I have been thinking a lot about homework. My school has a policy of ‘lucky 13’ in that there is to be no homework or projects assigned on the 13th of every month. This includes no tests on the 14th. That also means that if the 13th falls over the weekend, that weekend is homework free. I know not everyone loves the 13th no homework policy. I am more and more in the camp that most homework does not improve learning. I think this is a sharp change for me, considering one of my mantras when I began teaching was "I need to give homework every night because it is the only Spanish most of my students will get outside of my class." That might have been true 16 years ago when I began teaching, but now students have constant access to the Internet, with YouTube, Netflix, etc. They can find plenty of Spanish outside of class.
I played around with homework choice boards for a bit, but I am moving away from that, too. I am more excited when my 9th graders tell me they shared music or a video that we watched in class with their parents, than I am to have them complete a worksheet. I know some people think that by giving less or no homework we aren't being demanding enough or teaching kids responsibility. I just had the chance to watch an Alice Keeler talk on homework from the 'Ditch that Textbook Digital Summit and it made so much sense.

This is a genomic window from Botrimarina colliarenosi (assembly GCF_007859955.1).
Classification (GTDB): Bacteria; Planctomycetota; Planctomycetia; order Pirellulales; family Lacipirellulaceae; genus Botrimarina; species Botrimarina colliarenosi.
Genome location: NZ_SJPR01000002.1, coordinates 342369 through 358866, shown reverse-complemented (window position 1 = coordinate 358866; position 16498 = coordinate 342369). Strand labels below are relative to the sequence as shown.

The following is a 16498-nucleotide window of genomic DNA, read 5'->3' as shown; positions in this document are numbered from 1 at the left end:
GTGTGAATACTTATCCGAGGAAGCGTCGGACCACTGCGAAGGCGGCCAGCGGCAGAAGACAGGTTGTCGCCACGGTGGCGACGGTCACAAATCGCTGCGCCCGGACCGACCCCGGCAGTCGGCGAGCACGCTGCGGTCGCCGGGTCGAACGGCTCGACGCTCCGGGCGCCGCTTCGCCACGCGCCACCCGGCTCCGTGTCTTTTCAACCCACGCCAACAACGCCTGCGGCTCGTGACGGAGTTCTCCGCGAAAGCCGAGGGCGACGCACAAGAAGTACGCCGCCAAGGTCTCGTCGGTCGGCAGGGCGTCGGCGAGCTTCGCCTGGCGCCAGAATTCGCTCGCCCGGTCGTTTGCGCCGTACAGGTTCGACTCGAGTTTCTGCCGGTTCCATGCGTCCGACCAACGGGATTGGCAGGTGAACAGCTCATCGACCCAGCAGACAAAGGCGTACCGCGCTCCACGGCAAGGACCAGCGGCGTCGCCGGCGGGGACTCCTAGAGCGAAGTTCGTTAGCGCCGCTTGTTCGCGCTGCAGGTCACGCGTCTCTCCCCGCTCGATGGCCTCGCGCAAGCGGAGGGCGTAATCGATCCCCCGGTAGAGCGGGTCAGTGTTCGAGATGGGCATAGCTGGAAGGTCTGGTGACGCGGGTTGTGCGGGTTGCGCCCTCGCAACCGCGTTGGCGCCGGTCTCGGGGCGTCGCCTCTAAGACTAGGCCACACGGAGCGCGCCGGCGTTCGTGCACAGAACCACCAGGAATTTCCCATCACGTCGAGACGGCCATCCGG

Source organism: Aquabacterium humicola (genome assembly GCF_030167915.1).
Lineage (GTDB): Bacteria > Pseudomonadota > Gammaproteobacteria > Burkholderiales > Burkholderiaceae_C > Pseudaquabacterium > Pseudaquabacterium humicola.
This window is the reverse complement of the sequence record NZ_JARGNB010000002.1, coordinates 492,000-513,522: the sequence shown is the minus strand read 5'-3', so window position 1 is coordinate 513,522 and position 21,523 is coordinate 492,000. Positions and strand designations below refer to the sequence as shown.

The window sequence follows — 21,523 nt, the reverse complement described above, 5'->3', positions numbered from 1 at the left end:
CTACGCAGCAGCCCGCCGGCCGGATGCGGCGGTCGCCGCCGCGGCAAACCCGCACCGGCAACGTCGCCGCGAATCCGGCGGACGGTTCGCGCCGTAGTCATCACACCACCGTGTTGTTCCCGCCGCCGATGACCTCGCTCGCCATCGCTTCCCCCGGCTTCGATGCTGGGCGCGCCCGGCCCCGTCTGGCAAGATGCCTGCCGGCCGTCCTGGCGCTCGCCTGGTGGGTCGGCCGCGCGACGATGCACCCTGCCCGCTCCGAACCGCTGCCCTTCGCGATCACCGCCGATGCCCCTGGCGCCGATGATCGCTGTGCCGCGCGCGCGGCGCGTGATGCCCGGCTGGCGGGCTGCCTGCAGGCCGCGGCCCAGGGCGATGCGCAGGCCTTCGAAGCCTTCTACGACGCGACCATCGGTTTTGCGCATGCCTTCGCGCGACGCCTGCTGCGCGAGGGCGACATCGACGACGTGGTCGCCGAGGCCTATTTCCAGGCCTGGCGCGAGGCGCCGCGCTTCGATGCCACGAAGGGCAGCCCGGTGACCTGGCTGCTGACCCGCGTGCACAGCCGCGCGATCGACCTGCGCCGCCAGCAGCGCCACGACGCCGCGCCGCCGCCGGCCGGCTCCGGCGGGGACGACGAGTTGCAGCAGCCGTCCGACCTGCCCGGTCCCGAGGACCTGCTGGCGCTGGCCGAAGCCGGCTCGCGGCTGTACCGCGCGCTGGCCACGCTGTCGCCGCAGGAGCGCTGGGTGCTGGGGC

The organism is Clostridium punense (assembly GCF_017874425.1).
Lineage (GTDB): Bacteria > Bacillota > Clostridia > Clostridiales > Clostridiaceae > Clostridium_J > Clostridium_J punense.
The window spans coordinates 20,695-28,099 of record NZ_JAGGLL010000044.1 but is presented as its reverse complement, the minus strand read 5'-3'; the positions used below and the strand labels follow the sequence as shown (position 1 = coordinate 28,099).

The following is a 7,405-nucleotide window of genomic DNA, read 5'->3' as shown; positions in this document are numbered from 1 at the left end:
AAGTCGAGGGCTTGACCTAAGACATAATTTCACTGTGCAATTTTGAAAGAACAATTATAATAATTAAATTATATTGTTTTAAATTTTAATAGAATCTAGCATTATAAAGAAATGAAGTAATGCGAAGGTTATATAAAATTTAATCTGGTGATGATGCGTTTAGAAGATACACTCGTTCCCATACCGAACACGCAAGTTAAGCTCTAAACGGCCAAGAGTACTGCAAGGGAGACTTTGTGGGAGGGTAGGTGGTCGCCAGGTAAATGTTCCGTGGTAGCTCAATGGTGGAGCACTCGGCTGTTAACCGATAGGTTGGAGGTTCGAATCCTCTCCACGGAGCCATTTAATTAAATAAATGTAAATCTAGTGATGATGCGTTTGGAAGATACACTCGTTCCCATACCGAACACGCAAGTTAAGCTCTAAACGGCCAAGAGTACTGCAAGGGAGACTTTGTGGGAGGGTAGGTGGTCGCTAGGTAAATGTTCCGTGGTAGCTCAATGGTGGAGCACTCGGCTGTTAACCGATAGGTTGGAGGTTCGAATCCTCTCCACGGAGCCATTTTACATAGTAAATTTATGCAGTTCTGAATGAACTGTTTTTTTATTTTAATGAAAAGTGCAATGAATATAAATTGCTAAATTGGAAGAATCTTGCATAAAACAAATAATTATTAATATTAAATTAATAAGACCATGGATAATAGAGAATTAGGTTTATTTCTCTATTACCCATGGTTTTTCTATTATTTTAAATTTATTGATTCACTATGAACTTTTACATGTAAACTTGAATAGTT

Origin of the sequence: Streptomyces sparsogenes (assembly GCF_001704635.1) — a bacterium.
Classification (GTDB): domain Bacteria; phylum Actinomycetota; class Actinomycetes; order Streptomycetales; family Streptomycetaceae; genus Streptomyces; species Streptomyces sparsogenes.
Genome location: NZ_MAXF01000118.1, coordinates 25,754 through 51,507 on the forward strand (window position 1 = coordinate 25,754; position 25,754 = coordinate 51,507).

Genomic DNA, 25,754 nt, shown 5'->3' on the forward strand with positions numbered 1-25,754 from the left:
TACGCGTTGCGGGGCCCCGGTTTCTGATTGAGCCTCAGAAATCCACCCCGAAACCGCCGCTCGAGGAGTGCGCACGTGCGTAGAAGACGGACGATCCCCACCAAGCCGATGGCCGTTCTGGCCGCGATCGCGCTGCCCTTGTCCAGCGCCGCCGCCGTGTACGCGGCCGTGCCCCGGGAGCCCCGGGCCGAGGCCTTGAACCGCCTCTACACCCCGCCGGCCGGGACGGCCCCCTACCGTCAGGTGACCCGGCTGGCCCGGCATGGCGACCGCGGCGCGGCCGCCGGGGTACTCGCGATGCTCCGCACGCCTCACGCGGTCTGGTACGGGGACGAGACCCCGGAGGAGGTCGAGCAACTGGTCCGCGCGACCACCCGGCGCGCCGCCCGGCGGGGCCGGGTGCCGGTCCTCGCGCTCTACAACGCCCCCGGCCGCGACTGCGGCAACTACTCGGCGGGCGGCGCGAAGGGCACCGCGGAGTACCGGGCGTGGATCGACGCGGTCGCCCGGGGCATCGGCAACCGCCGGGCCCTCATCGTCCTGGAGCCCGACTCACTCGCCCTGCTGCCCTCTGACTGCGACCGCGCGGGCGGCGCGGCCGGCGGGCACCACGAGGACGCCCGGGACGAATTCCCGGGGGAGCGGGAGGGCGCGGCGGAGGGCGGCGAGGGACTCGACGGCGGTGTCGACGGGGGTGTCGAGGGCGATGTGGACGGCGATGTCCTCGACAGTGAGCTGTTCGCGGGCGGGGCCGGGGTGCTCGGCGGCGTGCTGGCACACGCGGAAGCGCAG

Here is a short clip from her presentation.
Some of my AP kids are up doing homework at all hours - some of that is poor time management, but sometimes they are drowning in homework. With a recent assignment I gave to my AP students, they had a week to read a chapter of our 'Book Club Friday' novel and they were tasked with choosing something that stood out to them and reflect on it in a sentence or two on a collaborative Google Slides Presentation - but with a twist - they were to create a 'BookSnap' using SnapChat to share their thoughts (I am writing a separate blog post about this task, but I'm including just one example below) . One thing I noticed, was that even though it was a pretty short task, some of my students were doing this at 1, 2 and 3am! I don't even know how they can function on such little sleep.
As educators, I think we need to reflect on the homework we choose to assign (if we choose to assign any at all), homework that is assigned needs to be meaningful.
High school Spanish teacher in NJ. Google for Education Certified Trainer. Always looking to try new things in my classes. Technology junkie.